Tessa Stowe

Article Summary:

Why you want to ask a lot of questions during a sales conversation.

Asking Questions During A Sales Conversation

Ask questions. Ask questions. Ask questions. In case you didn't get this, ask questions! Asking questions is one of the most powerful keys to successful selling. It really is. So, why should you ask questions?

Ask questions to find out if you can help/serve your potential client.
By asking questions, you'll be able to find out if your solution will help them at this point in time. It may be the right time and then again it may not. You'll know by asking questions.

Ask questions to qualify.
By asking questions you will find out if the person has a problem you can solve and if it is big enough for them to want to solve it now. If the answer is "no" to both questions then there will be no point in progressing with the sales conversation.

Ask questions to find the answers!
Often we assume we have the answers. We have all the reasons and answers as to why a potential client should work with us. Telling someone what is good for them and why is rather presumptuous. So, instead of telling someone why your service is good for them, ask them questions and they will give you their answers.

Ask questions to gather information for your presentation.
Assuming people have problems you can solve and they want them solved now, you can eventually present your solution. When presenting, I highly recommend you give a tailored presentation which specifically addresses the problems they have that you can solve. The only way to find out this information is by asking questions.

Ask questions and you will control the direction and the flow of the conversation.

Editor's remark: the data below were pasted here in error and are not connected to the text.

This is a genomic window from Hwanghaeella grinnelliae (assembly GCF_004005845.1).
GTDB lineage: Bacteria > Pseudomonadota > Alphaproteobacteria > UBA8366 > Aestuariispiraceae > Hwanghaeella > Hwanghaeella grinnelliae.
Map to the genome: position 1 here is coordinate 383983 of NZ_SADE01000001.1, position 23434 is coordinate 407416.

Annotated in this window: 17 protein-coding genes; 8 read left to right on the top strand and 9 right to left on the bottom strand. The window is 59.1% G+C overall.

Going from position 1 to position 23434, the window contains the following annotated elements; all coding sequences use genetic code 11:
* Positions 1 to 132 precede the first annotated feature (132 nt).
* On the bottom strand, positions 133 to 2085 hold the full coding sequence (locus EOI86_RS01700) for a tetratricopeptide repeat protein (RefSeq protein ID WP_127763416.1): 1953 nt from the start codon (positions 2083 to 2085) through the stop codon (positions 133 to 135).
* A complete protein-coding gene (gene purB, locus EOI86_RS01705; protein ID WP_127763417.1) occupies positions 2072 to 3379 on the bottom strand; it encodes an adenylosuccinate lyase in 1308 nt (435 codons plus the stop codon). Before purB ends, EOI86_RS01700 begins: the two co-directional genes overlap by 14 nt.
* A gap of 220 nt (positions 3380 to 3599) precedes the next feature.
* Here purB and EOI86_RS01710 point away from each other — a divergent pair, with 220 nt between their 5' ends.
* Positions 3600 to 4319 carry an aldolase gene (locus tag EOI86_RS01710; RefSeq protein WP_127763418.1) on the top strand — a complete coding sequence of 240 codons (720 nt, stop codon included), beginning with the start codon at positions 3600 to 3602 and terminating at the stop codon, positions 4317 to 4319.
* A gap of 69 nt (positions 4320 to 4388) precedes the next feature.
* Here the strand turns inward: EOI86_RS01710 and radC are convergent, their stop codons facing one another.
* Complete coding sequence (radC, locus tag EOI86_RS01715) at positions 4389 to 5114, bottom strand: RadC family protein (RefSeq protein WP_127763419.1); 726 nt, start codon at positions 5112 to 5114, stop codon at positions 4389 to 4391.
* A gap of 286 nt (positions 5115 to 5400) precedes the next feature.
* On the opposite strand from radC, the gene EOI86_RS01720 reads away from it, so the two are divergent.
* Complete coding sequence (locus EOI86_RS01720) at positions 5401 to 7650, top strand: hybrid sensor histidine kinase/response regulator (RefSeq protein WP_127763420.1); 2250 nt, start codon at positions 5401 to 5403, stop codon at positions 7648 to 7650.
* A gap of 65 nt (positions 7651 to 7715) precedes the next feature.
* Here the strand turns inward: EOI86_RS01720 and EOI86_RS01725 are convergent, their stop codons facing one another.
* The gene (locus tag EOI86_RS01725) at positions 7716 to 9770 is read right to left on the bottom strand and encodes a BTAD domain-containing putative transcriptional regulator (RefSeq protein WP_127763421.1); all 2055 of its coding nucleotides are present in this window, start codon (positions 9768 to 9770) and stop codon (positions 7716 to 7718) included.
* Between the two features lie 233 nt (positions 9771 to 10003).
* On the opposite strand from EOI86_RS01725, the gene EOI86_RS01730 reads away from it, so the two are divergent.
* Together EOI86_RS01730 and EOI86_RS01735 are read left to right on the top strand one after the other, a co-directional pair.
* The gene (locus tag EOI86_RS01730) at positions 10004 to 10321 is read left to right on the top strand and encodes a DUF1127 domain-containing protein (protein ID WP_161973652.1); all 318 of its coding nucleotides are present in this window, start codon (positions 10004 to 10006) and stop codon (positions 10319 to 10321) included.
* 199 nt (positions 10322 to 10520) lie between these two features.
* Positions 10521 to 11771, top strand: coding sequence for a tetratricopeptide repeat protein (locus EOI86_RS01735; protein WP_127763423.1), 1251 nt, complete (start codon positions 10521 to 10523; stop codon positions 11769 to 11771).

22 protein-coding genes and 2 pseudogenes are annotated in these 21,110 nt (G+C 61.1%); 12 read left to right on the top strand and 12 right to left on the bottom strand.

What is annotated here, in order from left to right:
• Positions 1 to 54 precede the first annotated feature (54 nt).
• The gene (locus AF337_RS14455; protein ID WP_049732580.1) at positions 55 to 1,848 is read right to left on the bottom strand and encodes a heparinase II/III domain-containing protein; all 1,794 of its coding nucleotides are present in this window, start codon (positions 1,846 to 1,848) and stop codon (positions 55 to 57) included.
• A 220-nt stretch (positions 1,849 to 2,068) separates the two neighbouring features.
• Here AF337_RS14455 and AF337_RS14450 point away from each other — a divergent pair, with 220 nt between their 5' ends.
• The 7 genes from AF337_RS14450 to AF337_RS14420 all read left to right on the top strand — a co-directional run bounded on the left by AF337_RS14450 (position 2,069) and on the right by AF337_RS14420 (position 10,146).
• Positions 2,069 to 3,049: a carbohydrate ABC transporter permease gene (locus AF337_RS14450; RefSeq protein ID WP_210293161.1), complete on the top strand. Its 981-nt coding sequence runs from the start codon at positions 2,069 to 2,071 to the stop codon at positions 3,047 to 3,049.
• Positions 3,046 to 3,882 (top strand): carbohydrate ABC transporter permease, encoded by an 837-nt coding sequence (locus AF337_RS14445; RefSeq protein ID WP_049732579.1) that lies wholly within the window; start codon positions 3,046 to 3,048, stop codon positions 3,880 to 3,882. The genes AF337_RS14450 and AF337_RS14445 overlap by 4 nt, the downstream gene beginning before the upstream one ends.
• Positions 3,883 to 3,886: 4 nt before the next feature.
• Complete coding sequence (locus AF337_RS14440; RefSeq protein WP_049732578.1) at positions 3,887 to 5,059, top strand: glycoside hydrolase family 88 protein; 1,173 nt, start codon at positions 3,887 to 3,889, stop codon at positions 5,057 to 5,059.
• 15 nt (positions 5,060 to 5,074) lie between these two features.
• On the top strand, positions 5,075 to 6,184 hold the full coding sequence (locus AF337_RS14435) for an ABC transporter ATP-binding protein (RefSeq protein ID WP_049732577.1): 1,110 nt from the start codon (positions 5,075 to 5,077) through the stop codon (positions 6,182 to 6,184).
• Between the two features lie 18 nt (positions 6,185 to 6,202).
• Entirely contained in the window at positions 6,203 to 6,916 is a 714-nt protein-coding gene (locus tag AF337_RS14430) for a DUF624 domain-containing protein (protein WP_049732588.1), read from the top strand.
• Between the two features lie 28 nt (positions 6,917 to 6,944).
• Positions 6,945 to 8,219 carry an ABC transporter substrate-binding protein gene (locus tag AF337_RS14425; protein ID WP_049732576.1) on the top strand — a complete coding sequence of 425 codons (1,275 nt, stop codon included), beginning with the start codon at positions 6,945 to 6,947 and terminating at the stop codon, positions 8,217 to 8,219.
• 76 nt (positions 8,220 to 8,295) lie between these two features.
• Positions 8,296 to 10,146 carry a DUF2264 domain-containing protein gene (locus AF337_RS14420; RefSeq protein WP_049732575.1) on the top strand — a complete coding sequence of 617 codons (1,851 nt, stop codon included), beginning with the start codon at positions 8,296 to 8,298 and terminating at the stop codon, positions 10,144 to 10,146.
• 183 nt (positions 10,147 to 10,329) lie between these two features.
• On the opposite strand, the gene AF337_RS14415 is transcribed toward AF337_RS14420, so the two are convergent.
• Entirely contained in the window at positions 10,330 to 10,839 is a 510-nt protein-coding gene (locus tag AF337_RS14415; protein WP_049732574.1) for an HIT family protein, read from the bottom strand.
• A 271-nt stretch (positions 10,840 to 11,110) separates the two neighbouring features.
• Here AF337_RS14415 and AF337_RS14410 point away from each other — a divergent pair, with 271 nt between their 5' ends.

The person asking questions controls the conversation. Conversely, if you just launch into your solution presentation without asking questions, you have immediately lost control, and I assure you that your potential client will not be listening.

Ask questions to take away objections later on.
The more questions you ask now the fewer objections there will be later on. There is a correlation. You'll see.

Ask questions and you will build trust and rapport.
Building this trust and rapport is a prerequisite -- a very important step that needs to occur before someone will buy from you.

When asking questions I recommend you use the following 3-part framework.

Part One: Ask questions to uncover problems (that you can solve).

Part Two: Ask questions to get them to explain to you the impact/effect of the problem.

Part Three: Ask questions so they can explain the benefit of solving the problem

When you are asking questions, have no expectation of making a sale. Come from a place of simply wanting to help your potential client. This mindset will help you and the potential client discover if your services are the best solution to their problem.

Tessa Stowe teaches coaches, service professionals and recovering salespeople 10 simple steps to turn conversations into clients without being sales-y or pushy. Her FREE monthly Sales Conversation newsletter is full of tips on how to sell your services by just being yourself. Sign up now at www.sales conversation.com.

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